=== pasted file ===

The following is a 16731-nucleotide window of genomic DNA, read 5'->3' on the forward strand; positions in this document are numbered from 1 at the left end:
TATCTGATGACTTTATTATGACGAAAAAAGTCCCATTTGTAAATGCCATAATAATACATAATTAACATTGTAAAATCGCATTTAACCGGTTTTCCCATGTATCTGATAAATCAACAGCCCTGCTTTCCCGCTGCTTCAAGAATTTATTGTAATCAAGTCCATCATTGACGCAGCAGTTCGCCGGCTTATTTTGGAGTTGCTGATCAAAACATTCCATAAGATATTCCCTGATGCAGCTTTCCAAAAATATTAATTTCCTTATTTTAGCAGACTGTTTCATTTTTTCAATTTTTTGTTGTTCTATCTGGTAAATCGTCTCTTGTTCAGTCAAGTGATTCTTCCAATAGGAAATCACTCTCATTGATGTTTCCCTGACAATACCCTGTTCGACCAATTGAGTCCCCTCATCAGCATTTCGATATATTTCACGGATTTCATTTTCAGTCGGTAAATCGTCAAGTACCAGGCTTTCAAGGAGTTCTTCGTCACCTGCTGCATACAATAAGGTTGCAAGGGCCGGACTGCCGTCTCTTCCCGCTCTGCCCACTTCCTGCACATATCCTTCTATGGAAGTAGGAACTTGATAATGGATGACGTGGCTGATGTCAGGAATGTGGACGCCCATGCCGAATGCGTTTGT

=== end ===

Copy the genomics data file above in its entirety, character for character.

The following is a 16731-nucleotide window of genomic DNA, read 5'->3' on the forward strand; positions in this document are numbered from 1 at the left end:
TATCTGATGACTTTATTATGACGAAAAAAGTCCCATTTGTAAATGCCATAATAATACATAATTAACATTGTAAAATCGCATTTAACCGGTTTTCCCATGTATCTGATAAATCAACAGCCCTGCTTTCCCGCTGCTTCAAGAATTTATTGTAATCAAGTCCATCATTGACGCAGCAGTTCGCCGGCTTATTTTGGAGTTGCTGATCAAAACATTCCATAAGATATTCCCTGATGCAGCTTTCCAAAAATATTAATTTCCTTATTTTAGCAGACTGTTTCATTTTTTCAATTTTTTGTTGTTCTATCTGGTAAATCGTCTCTTGTTCAGTCAAGTGATTCTTCCAATAGGAAATCACTCTCATTGATGTTTCCCTGACAATACCCTGTTCGACCAATTGAGTCCCCTCATCAGCATTTCGATATATTTCACGGATTTCATTTTCAGTCGGTAAATCGTCAAGTACCAGGCTTTCAAGGAGTTCTTCGTCACCTGCTGCATACAATAAGGTTGCAAGGGCCGGACTGCCGTCTCTTCCCGCTCTGCCCACTTCCTGCACATATCCTTCTATGGAAGTAGGAACTTGATAATGGATGACGTGGCTGATGTCAGGAATGTGGACGCCCATGCCGAATGCGTTTGT